Salary: £19,238 - £22,434
Closing Date: Tuesday, 13 March 2018
To protect the public, ensure that the needs of victims are prioritised and promote restorative justice principles., to support children and young people to lead offending free lifestyles
Knowledge, Skills and Experience Required:
Experience of working with and the ability to communicate with children and young people
Creativity and Innovation:
Manage cases; including regularly responding to children and young people in crisis and intervening to promote the child’s safety, stability and to prevent and reduce offending and prevent family breakdown
Engage children and young people who are resistant and working with the service under duress to promote law offending behaviour
Ability to assess, analyse and manage risk to children, young people, to families and to self.
Capacity to develop and modify tasks or methods of working to suit the complexity of individual cases in order to affect change or progress to satisfactory conclusions
The Youth Justice Support Worker will be required to contribute to the ASSET assessment and in certain circumstances the information provided can influence decisions about a young person receiving custody. They would be expected to contribute to this process and make recommendations with regard to restorative processes. His or her assessment therefore will be influential in deciding whether or not a victim is suitable for involvement in the RJ process and if so at what level.
The post holder will be required to manage and prioritise own workload, be responsible for meeting and adhering to deadlines and procedures and be able to work alone and occasionally respond to crises.
Contacts and Relationships:
Works as part of a multi agency team of youth justice workers and staff from partner agencies, and operational support staff
Seeks advice and support form more experienced team members
Consultation with Principal Social Workers
Consults with Head of Service Youth Offending Service if required
Contacts with children, young people, parent/ carers and significant others in implementing, delivering and reviewing packages of work
Will work with young people in order to provide suitable interventions, these could be contentious and complex where the outcomes are not straightforward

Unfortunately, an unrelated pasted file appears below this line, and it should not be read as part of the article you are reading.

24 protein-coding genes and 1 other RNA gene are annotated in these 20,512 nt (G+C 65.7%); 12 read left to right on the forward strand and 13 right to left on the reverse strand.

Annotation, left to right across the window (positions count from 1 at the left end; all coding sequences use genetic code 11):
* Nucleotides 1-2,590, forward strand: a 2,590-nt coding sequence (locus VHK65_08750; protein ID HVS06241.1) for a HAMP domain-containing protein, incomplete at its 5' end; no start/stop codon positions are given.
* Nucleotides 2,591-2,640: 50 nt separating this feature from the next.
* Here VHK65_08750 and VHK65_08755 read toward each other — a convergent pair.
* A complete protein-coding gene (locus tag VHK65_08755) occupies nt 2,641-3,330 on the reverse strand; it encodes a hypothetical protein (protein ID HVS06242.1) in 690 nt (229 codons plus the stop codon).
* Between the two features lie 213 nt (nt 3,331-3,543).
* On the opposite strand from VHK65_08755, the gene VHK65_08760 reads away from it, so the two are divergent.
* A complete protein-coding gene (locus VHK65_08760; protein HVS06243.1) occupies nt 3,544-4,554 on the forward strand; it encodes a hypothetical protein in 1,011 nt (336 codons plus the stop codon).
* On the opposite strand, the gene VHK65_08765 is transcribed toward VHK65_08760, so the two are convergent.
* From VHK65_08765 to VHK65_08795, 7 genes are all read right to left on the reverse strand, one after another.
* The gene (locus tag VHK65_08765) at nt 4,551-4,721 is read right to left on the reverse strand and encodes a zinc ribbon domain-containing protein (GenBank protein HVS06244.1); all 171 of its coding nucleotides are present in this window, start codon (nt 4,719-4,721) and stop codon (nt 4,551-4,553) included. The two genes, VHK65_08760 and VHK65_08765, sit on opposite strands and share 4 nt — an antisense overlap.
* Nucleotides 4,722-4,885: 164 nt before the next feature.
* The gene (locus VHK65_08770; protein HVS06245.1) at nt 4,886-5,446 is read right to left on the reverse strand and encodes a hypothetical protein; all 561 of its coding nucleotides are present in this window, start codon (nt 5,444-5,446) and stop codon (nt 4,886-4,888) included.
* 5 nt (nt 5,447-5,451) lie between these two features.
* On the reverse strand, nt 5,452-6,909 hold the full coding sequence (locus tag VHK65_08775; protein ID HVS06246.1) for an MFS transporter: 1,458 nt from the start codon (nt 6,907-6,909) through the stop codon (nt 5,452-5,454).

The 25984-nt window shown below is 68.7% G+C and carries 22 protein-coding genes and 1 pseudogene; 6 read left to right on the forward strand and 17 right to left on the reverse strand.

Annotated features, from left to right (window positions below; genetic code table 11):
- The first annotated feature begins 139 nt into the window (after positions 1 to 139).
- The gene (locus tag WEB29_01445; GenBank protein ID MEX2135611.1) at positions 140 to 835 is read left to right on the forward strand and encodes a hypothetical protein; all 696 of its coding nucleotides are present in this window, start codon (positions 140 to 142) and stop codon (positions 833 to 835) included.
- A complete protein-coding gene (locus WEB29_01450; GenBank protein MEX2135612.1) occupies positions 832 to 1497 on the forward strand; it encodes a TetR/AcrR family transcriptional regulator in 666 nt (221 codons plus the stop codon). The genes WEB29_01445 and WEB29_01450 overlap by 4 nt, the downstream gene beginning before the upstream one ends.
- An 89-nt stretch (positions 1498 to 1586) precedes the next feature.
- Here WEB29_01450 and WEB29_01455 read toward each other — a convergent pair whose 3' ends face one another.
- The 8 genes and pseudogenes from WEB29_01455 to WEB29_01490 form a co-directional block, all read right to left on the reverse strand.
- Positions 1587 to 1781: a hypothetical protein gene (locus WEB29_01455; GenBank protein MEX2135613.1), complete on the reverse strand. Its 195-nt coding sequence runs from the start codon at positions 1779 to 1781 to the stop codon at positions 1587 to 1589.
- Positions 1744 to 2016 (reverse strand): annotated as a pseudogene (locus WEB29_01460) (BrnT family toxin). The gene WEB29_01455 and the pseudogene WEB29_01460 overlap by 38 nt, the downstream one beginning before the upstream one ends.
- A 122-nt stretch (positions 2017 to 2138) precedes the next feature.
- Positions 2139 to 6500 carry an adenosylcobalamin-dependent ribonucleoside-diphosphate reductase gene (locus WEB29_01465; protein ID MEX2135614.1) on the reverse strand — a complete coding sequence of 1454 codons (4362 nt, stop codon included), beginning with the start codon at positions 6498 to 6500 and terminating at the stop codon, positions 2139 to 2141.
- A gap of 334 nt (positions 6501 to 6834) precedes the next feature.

Routine is interrupted by responding to work demands and responding to young people and families in crisis. Flexibility is required as routine can be interrupted by deadlines for reports or other pieces at short notice. The work of the Youth Offending Team is carries out within the terms of criminal justice legislation. The work is very varied and therefore officers have to be able to carry generic case loads, they may also be required to develop specialisms. Officers must be able to manage their caseload and prioritise work, whilst meeting National standards and addressing welfare issues and offending behaviour
Daily use of computers.
Work alone with young people – including young people who are resistant to being there and those who may exhibit behaviour which can be dangerous. Undertakes group work with young people
Visiting young people who are in the secure estate (custody) – this may be YOI, or secure unit or secure training centre. The places are allocated on the basis of availability and vulnerability and may be anywhere in England and Wales.
Mainly Office based but some work in the homes of victims. The post is 37 hours but may involve some work outside of core office hours and occasional work at weekends or evenings relevant to the convenience of victims of youth crime. The workplace environment will vary according to work being undertaken but will generally be indoors. Some work will be office based; contact and assessment work will take place within local authority assessment provisions, designated contact venues or local authority buildings. Contact & assessment sessions may also take place within the community or in the homes of children and families, which may be disagreeable conditions. Some supervised contact may take place outdoors.
Dealing with victims of crime can be emotionally demanding and requires the post holder to deal with confidential and sensitive information professionally and in a timely manner having due regard for data protection and the safety of the public.
Working with children and families where substance misuse, alcohol misuse, disability and mental health are features affecting parenting capacity
Working with children and families where there are features of Domestic Violence
Working with Children and Families with a history of offending sometimes including violence and dishonesty
Working with challenging families where threats towards professionals could include verbal and physical aggression
Working with families where there may be risk of infection, i.e. hepatitis, other contagious diseases